Have we forgotten lessons, sacrifices of 9/11?
Ask any of the remaining World War II generation how they feel about the Japanese attack on Pearl Harbor on the morning of Dec. 7, 1941, and we can all but guarantee you the response you’ll get will be an emotional one — nearly 78 years after the fact.
With freedom on the line, everyone pitched in to win the war against the Axis powers. It took four years, more than 400,000 battle deaths, untold numbers of victory gardens, aluminum and tin collections and war bond drives, but the United States and its allies prevailed.
The date, indeed, has lived in infamy as it is still marked each year in thousands of communities across the country. Although the term defining moment is overused in the age of social media, historians agree Pearl Harbor was a defining moment in this nation’s history. We beat Hitler and Tojo and made the world safe for democracy, until the Vietnam War came around and America was forced to confront its own inadequacies.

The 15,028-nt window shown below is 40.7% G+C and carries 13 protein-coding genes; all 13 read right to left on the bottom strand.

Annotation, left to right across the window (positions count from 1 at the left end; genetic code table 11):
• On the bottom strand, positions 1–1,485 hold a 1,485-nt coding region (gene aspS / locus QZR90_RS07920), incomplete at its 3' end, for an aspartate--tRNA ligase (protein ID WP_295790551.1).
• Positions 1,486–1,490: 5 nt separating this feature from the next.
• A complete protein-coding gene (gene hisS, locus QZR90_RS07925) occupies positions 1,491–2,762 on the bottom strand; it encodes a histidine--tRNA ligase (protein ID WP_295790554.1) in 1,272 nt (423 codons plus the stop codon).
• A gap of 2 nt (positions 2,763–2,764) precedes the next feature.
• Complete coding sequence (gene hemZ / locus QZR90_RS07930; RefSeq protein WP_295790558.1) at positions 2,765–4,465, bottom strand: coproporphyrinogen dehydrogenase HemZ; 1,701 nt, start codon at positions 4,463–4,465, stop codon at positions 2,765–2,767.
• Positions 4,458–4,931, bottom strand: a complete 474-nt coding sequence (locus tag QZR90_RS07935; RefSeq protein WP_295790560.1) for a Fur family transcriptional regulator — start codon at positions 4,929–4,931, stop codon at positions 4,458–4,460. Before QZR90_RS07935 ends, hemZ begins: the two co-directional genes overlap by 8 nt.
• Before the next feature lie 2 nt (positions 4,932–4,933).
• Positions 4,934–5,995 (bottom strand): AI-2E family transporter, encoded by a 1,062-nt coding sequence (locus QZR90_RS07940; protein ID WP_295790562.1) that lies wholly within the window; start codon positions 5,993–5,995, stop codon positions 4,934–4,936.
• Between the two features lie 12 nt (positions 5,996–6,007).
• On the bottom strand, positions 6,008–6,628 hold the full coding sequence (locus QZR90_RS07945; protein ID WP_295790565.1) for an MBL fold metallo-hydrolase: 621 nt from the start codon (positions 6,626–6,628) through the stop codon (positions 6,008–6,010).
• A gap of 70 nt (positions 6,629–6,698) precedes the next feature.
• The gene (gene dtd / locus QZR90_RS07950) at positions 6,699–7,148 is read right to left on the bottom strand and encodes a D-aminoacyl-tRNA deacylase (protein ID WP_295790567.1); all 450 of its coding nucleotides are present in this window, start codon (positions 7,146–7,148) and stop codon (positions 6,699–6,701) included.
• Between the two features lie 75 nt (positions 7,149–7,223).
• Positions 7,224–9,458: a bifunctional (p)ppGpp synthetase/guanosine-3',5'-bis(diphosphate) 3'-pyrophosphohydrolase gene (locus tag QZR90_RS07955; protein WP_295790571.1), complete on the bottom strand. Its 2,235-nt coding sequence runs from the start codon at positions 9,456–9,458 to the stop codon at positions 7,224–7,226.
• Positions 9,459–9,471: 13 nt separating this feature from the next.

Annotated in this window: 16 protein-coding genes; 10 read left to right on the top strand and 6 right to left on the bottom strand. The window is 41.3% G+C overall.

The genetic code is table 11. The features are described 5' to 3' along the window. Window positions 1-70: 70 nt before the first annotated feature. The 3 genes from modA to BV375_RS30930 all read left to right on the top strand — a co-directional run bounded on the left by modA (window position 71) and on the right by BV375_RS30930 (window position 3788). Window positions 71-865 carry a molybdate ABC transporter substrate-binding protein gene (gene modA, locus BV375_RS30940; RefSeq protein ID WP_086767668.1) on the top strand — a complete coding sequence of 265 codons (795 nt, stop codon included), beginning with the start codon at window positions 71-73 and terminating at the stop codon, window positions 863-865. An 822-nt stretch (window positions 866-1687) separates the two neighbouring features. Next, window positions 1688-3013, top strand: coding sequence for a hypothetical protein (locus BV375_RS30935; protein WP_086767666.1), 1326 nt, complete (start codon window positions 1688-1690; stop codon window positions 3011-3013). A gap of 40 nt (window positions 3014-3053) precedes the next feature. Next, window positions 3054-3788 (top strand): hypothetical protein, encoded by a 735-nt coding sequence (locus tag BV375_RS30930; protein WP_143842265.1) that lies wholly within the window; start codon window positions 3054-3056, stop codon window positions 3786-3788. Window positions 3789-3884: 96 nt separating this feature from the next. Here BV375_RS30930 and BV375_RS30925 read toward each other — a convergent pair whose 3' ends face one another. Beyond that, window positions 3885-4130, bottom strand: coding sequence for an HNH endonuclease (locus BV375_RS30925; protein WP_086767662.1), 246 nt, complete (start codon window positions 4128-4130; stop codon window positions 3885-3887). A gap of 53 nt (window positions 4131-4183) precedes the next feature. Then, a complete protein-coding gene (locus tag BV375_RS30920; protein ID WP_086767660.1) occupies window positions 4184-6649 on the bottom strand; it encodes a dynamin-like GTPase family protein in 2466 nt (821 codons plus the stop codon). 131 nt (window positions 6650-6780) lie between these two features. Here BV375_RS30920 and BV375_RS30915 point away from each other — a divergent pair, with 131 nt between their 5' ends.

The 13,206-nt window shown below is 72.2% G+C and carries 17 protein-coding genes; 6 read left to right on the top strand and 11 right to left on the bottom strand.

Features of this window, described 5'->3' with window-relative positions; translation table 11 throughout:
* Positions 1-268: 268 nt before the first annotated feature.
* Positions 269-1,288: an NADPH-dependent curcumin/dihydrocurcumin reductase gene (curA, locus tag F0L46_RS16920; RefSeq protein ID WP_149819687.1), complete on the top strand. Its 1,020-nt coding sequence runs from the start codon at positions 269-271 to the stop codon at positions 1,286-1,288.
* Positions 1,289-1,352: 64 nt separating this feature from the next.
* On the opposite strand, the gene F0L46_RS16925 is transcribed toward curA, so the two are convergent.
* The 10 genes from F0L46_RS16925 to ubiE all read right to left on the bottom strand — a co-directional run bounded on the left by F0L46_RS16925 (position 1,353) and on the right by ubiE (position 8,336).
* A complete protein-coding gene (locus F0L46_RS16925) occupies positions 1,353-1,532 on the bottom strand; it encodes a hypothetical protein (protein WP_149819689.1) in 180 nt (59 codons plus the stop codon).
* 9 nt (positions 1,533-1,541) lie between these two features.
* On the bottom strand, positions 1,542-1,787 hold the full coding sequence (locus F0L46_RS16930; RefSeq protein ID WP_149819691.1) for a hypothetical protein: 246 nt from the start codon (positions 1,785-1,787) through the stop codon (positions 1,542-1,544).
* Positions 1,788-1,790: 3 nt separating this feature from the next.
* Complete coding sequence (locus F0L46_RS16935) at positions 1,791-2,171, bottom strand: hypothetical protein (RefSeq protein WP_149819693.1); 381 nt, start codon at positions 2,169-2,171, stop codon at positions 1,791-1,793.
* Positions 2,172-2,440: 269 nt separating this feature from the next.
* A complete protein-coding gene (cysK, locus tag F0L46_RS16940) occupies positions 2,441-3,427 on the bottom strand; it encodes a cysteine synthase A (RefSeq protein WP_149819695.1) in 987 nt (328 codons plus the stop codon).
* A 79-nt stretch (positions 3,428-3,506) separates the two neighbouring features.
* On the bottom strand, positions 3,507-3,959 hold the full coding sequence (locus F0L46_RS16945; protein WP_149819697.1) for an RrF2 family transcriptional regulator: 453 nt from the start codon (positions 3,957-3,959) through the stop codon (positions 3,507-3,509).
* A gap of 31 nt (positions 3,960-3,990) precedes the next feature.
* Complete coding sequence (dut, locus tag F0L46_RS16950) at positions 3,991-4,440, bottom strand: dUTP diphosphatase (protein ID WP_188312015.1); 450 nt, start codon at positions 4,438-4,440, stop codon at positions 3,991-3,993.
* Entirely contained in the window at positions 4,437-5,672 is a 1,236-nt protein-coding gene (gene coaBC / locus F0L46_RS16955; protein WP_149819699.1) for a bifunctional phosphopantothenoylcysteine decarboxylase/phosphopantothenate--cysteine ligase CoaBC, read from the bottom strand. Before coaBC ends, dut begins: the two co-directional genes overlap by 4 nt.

Flash forward to Sept. 11, 2001, 18 years ago today and history dispenses another defining moment. Our freedom wasn’t threatened like it was by Pearl Harbor but certainly our security was. Many thousands of Americans died that day, victims of mad international terrorism. Thousands more in uniform have died in the wars that followed and continue to this day.
In the wake of 9/11, the country pulled together — for a time — and Democrats and Republicans found reason to cooperate.
For a time.
Now, of course, Democrats and Republicans are at each others throats with no quarter given and none expected. The only thing that matters is winning — period.
For people of a certain age, 9/11 should hold the same type of symbolism that Pearl Harbor does for an earlier generation. Unfortunately, though, many of us seem to have moved on to a different place and the sacrifices of 9-11 have faded. We hope that’s not the case for most Americans.
We believe that 9/11 should have taught us we are all one people, all colors, all religions, everyone. Why have we forgotten that simple fact?